Value of antioxidant capacity as relevant assessment tool for “health benefits” of fruit - understated or inflated?
CITATION: Joubert, E. & Gelderblom, W. 2016. Value of antioxidant capacity as relevant assessment tool for “health benefits” of fruit - understated or inflated?. South African Journal of Clinical Nutrition, 29(4):4-6.
The original publication is available at http://www.sajcn.co.za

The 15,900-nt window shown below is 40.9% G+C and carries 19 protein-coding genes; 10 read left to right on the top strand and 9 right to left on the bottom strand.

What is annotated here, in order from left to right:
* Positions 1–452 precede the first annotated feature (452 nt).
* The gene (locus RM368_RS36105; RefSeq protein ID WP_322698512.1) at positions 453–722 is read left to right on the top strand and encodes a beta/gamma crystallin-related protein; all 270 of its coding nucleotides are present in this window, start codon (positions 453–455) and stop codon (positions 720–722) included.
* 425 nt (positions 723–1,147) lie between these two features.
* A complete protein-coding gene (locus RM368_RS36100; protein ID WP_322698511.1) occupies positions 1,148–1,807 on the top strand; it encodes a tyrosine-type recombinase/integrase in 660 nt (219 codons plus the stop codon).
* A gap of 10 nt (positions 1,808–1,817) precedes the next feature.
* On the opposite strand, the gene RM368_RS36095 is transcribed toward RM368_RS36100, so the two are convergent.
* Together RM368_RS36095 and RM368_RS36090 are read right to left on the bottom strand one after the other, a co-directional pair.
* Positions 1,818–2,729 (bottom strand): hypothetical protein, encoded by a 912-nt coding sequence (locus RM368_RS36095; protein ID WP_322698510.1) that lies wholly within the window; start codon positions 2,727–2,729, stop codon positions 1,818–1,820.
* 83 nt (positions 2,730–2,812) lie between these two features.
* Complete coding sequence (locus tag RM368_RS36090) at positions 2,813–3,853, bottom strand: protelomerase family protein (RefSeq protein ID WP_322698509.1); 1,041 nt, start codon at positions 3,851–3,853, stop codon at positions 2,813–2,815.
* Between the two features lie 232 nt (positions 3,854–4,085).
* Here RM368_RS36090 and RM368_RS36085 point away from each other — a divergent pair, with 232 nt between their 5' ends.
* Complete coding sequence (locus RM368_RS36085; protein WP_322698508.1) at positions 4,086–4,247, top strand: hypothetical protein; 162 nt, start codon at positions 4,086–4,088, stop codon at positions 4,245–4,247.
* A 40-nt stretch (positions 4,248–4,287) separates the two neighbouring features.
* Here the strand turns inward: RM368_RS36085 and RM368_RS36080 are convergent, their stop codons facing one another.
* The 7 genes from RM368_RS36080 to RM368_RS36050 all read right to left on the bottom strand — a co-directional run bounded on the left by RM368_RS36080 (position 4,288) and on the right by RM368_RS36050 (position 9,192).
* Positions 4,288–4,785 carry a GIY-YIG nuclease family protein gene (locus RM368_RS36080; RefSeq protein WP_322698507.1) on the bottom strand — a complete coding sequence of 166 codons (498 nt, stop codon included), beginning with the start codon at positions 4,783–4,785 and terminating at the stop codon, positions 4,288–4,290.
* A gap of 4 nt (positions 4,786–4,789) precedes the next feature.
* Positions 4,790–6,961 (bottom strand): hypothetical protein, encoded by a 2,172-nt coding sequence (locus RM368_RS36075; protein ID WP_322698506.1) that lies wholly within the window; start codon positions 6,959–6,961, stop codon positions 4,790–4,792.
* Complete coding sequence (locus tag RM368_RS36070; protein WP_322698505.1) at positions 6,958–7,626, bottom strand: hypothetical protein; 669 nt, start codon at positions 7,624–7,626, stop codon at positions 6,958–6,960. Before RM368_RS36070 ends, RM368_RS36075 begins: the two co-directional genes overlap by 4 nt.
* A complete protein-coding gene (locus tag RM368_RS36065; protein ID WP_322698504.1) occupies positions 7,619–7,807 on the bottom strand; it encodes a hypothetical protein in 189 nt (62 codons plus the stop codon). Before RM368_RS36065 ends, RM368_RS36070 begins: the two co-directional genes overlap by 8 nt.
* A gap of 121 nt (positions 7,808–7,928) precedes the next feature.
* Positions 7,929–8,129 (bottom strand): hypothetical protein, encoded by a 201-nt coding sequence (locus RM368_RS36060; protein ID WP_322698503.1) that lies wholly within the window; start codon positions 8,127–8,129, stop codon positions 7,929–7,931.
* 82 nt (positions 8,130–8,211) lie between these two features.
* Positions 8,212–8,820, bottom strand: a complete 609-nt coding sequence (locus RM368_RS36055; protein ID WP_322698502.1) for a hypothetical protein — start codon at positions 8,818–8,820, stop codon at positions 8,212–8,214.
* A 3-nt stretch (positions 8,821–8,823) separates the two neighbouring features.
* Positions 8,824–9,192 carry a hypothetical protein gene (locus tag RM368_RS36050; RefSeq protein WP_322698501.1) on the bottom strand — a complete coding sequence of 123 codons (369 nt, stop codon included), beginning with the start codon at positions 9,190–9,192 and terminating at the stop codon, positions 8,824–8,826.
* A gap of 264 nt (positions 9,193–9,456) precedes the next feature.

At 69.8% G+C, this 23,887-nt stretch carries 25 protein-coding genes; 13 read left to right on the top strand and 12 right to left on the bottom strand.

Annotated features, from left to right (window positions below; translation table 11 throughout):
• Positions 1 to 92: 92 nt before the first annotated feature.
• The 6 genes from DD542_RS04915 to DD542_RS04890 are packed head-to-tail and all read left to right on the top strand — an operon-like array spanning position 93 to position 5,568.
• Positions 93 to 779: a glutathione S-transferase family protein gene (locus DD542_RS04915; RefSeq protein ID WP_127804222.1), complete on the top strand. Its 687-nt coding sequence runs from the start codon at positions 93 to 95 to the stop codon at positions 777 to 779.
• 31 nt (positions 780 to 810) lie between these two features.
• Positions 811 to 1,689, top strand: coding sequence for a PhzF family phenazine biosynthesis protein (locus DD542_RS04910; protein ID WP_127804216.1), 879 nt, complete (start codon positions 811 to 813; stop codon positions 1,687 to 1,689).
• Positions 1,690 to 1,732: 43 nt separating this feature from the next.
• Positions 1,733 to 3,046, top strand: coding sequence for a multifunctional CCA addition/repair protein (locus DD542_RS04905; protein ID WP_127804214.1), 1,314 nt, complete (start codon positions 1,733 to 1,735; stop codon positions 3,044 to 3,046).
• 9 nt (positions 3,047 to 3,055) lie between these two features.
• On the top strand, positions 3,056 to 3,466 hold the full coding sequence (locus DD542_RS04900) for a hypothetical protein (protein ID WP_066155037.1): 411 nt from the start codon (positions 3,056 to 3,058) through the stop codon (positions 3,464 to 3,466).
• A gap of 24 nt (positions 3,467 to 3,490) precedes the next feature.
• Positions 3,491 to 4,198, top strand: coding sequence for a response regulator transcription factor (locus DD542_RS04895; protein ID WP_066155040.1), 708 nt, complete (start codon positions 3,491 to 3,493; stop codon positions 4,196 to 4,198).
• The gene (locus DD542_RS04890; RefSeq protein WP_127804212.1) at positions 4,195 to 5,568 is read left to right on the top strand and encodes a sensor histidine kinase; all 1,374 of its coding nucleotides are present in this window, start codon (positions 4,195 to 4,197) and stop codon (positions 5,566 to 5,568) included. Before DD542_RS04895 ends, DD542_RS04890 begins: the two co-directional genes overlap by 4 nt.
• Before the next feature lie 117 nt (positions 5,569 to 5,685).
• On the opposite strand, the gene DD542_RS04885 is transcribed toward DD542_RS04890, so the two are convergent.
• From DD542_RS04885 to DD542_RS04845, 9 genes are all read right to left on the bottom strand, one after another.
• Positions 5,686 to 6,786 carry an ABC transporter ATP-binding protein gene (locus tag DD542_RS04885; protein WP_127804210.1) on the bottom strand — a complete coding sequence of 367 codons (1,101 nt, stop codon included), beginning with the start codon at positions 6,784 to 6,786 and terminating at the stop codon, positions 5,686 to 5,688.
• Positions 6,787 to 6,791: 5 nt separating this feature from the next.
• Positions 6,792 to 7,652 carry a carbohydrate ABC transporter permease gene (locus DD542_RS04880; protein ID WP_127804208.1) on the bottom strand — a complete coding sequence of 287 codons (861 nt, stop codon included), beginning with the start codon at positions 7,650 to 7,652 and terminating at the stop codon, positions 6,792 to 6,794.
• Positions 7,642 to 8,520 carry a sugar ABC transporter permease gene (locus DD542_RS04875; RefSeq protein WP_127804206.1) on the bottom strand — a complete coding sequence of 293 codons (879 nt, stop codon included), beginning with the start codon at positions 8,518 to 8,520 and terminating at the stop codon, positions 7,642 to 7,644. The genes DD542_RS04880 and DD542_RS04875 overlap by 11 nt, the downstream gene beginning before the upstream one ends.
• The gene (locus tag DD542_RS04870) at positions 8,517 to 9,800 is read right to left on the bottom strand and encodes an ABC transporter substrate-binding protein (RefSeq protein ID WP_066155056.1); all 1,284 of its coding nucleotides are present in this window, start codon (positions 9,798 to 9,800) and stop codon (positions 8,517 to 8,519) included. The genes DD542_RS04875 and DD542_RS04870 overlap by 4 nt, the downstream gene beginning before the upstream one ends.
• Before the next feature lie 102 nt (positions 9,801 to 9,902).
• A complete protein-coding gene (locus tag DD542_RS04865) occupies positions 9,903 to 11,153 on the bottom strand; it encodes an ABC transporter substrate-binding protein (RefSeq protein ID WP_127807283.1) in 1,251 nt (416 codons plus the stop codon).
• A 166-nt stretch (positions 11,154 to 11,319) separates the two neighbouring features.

Consumption of fruit and vegetables is considered to be an inherent part of a healthy diet, but more so since plant antioxidants, and in particular polyphenols, have been linked through in vivo and epidemiological studies with positive health outcomes.1–3 As a result, polyphenols have been elevated to “lifespan essentials”, because scientific evidence indicated that they are needed by humans to achieve a full lifespan by reducing the risk of a range of chronic diseases.4 No Dietary Reference Intake values exist for polyphenols, however, it has been suggested that their target intake value should be based on the total polyphenol content provided by the “5-a-day” portions of fruit and vegetables recommendation by the World Health Organisation.
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